The Blessings of Being Busy
The other day, someone looked at my planner and said, “Man, you’re busy.” She was absolutely right. On Mondays and Wednesdays, my daughter Riley has dance practice. Every day after school, my son, Alex, has track practice. We’re responsible for picking up on Tuesdays and Thursdays. Oh, and let’s not forget Girl Scouts, Boy Scouts, play practice, and indoor soccer. Yeah, busy is a good word for my life.
For the longest time, I wore my schedule like a weighted belt. I was busy and let everyone know how miserable I was about it. I would listen to older parents say, “You’ll miss this one day,” and then roll my eyes. Easy for them to say, I would think. Their kids are grown. They’re not spending hours in the car, running kids all over God’s green earth.
That’s how I used to think—before my kids started growing up faster than I could keep up.
Bring on the Busy
These days, I’m OK with being busy. I’m OK with it because I know that one day it will all come to a screeching halt, and I’m going to miss it. I know because I’m watching it happen right now.
At the end of this month, my oldest daughter, Maddie, will be graduating from high school. And while I know it sounds cliché, it really does feel as if she was just in kindergarten yesterday. When she gets that diploma, she takes one more step away from her father and me toward her future.
It’s not as if this is just suddenly coming to light, though. I’ve seen it playing out since she got her driver’s license and no longer needed rides everywhere. Gone were the days of long talks in the car on the way to her soccer games.
Then she got her part-time job, and her place at the dinner table became empty more often than not. Any family time we wanted to spend together needed to be planned enough in advance that it gave her time to request off.
I see Alex . . . and Riley . . . and then Kacey heading down the same pathway. So, yes, I want to be busy, because doing so allows me time with my kids that will all too soon slip away.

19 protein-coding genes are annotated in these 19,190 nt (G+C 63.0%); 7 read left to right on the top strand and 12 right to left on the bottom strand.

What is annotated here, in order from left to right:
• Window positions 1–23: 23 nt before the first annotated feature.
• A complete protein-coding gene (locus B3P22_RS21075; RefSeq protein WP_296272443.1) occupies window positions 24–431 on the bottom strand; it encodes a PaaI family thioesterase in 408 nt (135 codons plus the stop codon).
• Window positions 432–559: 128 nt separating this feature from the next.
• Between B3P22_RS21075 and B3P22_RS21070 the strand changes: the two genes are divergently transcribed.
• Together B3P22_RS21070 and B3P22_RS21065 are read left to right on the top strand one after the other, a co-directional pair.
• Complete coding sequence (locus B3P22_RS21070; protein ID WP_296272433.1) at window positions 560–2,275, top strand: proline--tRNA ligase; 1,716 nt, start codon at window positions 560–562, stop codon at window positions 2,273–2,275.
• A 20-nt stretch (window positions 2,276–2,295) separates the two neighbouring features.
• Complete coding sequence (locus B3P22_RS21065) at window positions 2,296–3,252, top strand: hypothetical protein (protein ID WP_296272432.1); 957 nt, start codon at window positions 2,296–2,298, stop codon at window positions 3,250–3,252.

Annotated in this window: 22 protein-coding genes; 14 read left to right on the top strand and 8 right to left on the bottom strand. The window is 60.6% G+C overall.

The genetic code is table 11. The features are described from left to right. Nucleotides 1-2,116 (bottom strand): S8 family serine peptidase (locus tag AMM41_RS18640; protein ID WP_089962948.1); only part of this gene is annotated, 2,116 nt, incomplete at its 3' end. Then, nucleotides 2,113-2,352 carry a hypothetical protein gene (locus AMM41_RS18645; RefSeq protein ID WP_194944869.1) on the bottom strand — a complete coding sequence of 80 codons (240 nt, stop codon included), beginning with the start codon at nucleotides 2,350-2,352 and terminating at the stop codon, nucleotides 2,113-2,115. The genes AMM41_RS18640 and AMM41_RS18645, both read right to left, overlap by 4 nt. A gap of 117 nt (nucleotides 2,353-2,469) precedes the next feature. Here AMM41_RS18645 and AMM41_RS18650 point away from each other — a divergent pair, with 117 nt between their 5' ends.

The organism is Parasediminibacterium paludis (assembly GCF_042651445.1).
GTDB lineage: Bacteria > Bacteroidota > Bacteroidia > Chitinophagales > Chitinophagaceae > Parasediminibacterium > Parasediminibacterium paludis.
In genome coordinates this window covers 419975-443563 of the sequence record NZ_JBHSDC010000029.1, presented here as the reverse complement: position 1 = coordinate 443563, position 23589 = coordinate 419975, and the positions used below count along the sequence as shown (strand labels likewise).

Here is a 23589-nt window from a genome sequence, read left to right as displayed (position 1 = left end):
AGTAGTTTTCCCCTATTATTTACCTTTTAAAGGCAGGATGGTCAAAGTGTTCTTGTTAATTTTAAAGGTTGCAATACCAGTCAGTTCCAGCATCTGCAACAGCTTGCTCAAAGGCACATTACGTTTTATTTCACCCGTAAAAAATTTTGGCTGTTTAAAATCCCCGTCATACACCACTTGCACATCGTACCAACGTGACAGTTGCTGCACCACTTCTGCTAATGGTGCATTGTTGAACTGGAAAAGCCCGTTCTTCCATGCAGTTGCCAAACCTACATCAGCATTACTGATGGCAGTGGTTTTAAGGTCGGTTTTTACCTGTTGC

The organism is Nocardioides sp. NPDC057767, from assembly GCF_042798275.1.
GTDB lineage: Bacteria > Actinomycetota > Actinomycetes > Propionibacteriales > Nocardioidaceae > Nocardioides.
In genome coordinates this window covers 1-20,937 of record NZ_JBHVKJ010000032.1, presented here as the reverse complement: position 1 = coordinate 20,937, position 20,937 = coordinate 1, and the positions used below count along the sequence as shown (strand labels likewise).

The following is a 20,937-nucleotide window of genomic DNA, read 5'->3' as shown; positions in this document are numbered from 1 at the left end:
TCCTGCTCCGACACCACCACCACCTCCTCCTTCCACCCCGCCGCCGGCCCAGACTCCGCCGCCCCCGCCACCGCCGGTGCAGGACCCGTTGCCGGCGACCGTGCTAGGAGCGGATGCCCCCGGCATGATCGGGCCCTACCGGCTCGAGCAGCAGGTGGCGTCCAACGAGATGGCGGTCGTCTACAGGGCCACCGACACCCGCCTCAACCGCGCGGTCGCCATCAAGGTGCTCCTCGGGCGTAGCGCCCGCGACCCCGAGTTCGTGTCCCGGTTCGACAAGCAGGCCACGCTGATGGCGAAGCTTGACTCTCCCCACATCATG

Calm amid the Storm
Having said that, though, there are times when it all feels too much, when I can’t see the blessings in my crazy life. For instance, I wasn’t feeling very blessed recently when Riley had a dance competition an hour away and, as we went to park, she informed me she had forgotten her costumes. I had to drive back home to retrieve the costumes and back again to the competition.
Those are the times when I need to step off the merry-go-round of life and be still. For it is only then that I’m able to refocus on my blessings. Sometimes it’s as simple as saying a quick prayer for patience or perspective, as I did that day during the long car ride home and back to the competition.
Whatever the means, a brief pause is all I need in the midst of my busy, blessed life.
Take a Faith Break
Here are some suggestions for staying connected with your faith, even when you’re busy.
Arrive at Mass five minutes early. Use that time to just breathe, relax, and mentally prepare yourself for Mass. Before you get out of bed in the morning, say a quick prayer that you will see the blessings in all that you do that day. Each night, before you go to bed, stop and think of three things that happened that day for which you are grateful.
If you’re a few minutes early to pick up your car pool, use that time to say a few prayers—either for those in need or in thanksgiving for the blessings of your children and their activities.